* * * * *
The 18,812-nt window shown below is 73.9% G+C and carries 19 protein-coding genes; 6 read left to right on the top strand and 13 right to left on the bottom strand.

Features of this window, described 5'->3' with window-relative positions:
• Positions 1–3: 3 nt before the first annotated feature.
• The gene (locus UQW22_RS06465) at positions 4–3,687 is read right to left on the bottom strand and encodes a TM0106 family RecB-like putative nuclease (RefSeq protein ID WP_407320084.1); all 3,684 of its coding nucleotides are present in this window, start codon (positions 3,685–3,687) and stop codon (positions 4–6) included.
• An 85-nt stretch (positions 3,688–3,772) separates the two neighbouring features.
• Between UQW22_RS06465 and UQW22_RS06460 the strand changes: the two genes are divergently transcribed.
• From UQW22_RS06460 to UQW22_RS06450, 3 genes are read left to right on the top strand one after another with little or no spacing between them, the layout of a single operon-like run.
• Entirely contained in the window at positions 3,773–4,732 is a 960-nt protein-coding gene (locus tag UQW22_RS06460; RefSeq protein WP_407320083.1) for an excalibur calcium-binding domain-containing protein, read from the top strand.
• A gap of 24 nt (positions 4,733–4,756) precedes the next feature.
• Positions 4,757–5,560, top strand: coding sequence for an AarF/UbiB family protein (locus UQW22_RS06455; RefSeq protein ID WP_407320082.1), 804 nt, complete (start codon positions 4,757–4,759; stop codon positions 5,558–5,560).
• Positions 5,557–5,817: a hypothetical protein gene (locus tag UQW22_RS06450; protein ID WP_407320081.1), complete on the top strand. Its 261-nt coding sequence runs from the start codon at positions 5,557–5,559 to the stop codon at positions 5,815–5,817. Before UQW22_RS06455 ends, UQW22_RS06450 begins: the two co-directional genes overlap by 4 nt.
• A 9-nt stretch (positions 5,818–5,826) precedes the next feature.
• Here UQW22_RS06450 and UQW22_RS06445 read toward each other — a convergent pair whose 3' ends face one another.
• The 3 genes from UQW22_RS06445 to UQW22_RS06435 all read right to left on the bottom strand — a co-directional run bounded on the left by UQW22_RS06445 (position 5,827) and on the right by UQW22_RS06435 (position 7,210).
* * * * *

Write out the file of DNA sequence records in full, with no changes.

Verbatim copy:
The 18,812-nt window shown below is 73.9% G+C and carries 19 protein-coding genes; 6 read left to right on the top strand and 13 right to left on the bottom strand.

Features of this window, described 5'->3' with window-relative positions:
• Positions 1–3: 3 nt before the first annotated feature.
• The gene (locus UQW22_RS06465) at positions 4–3,687 is read right to left on the bottom strand and encodes a TM0106 family RecB-like putative nuclease (RefSeq protein ID WP_407320084.1); all 3,684 of its coding nucleotides are present in this window, start codon (positions 3,685–3,687) and stop codon (positions 4–6) included.
• An 85-nt stretch (positions 3,688–3,772) separates the two neighbouring features.
• Between UQW22_RS06465 and UQW22_RS06460 the strand changes: the two genes are divergently transcribed.
• From UQW22_RS06460 to UQW22_RS06450, 3 genes are read left to right on the top strand one after another with little or no spacing between them, the layout of a single operon-like run.
• Entirely contained in the window at positions 3,773–4,732 is a 960-nt protein-coding gene (locus tag UQW22_RS06460; RefSeq protein WP_407320083.1) for an excalibur calcium-binding domain-containing protein, read from the top strand.
• A gap of 24 nt (positions 4,733–4,756) precedes the next feature.
• Positions 4,757–5,560, top strand: coding sequence for an AarF/UbiB family protein (locus UQW22_RS06455; RefSeq protein ID WP_407320082.1), 804 nt, complete (start codon positions 4,757–4,759; stop codon positions 5,558–5,560).
• Positions 5,557–5,817: a hypothetical protein gene (locus tag UQW22_RS06450; protein ID WP_407320081.1), complete on the top strand. Its 261-nt coding sequence runs from the start codon at positions 5,557–5,559 to the stop codon at positions 5,815–5,817. Before UQW22_RS06455 ends, UQW22_RS06450 begins: the two co-directional genes overlap by 4 nt.
• A 9-nt stretch (positions 5,818–5,826) precedes the next feature.
• Here UQW22_RS06450 and UQW22_RS06445 read toward each other — a convergent pair whose 3' ends face one another.
• The 3 genes from UQW22_RS06445 to UQW22_RS06435 all read right to left on the bottom strand — a co-directional run bounded on the left by UQW22_RS06445 (position 5,827) and on the right by UQW22_RS06435 (position 7,210).